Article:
If your cat is vomiting though, it can happen a while after your cat has eaten and it contains digested food and often bile. There is nausea preceding the vomiting, lip-smacking and then stomach contractions and retching. Many cats hate vomiting and become nervous and very vocal.

    If you have been to the vet so many times, it may be time to see another vet or a specialist. If your cat is vomiting so often, he is not absorbing many nutrients.

    If your cat eats fast, it may help to scatter the kibble in several areas of the house and see if he can keep it down as he is forced to look for the food, eat a small amount at a time and take it easy. It can also be a fun activity for the cat as he gets to scavenge for food.

  • My cat seems like she needs to cough up a hair ball, but is having trouble doing so. How can I help her?

    Laxatone is a product often used to help cats with hairball issues.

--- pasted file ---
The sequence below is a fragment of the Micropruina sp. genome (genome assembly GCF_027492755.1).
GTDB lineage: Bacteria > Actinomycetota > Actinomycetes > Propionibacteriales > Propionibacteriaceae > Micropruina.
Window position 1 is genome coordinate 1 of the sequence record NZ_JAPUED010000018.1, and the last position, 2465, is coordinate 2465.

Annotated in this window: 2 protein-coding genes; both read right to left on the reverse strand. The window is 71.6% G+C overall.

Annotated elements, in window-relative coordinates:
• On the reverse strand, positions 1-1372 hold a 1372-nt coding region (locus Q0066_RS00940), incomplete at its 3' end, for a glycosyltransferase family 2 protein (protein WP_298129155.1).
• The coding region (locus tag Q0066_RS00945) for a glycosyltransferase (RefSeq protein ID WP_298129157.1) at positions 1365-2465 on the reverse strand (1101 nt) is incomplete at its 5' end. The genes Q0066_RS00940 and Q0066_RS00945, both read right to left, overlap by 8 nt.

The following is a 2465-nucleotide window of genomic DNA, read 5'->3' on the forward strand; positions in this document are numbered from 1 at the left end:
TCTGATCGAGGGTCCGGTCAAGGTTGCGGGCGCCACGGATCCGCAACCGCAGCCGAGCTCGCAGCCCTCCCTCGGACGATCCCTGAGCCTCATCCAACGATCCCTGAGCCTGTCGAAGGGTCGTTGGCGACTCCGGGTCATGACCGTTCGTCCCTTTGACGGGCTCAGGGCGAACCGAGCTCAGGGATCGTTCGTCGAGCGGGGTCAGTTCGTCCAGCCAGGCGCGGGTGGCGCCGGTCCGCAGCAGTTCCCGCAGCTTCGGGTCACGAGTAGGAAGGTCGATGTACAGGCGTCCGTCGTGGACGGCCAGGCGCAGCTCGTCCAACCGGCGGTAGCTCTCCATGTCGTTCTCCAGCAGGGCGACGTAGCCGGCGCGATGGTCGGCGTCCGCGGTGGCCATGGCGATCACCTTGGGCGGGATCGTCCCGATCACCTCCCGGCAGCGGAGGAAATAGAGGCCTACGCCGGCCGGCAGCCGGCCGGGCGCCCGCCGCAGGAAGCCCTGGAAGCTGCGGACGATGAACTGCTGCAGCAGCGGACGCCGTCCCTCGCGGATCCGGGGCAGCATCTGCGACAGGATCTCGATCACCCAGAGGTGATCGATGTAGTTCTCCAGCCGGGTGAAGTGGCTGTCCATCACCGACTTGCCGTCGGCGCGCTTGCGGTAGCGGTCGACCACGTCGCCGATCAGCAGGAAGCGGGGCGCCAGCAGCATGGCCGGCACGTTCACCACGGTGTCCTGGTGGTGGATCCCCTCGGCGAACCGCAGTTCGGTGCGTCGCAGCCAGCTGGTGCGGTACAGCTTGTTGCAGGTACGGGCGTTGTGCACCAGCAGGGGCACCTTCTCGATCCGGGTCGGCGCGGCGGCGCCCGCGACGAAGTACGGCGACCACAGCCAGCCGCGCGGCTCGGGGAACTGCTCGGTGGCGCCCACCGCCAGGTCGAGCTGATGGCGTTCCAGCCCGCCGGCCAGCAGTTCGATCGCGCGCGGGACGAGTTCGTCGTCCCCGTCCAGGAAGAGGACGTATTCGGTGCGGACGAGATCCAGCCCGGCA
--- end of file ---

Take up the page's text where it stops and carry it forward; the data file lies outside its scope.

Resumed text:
Comments

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    • profile image

      Linda Davis 

      8 months ago

      I'm an idiot...my cat has sensitive stomach and he can only eat urinary tract food by science diet but what did I do fed him chicken I cooked and he suffered diarrhea and vomiting a few times at night! I know what to do. Stop feeding him table food! I feel so quilty!

    • profile image

      Laura Jelsma 

      9 months ago

      My cat is always trying to get into my food, any advice on how to train him to stop licking up my leftovers?

    • profile image

      Susan 

      9 months ago

      My cat is 4 and four the past 3 yrs he vomits almost daily multiple times. He eats paper,plastic, sticks, any trash he can find . He does have furs balls too. I try to keep everything out of his reach, give him fur ball med .before I start all testing is there something else I can do it’s been going on for years. He’s playful ,eats , no diaharea, my vet tends to go crazy w tests and it ends up being so expensive.

      I’d like to take a conservative approach. I still have a $5,000 bill for my dog I’m trying to pay off

    • profile image

      Daniel 

      9 months ago

      Vicki still well regarding firefly comment:firefly isn't saying give your cat chocolate or alcohol she is figuratively speaking and she not give her cats what she thinks is is right she saying she gives them options letting the cat make the choice

    • profile image

      Breta 

      9 months ago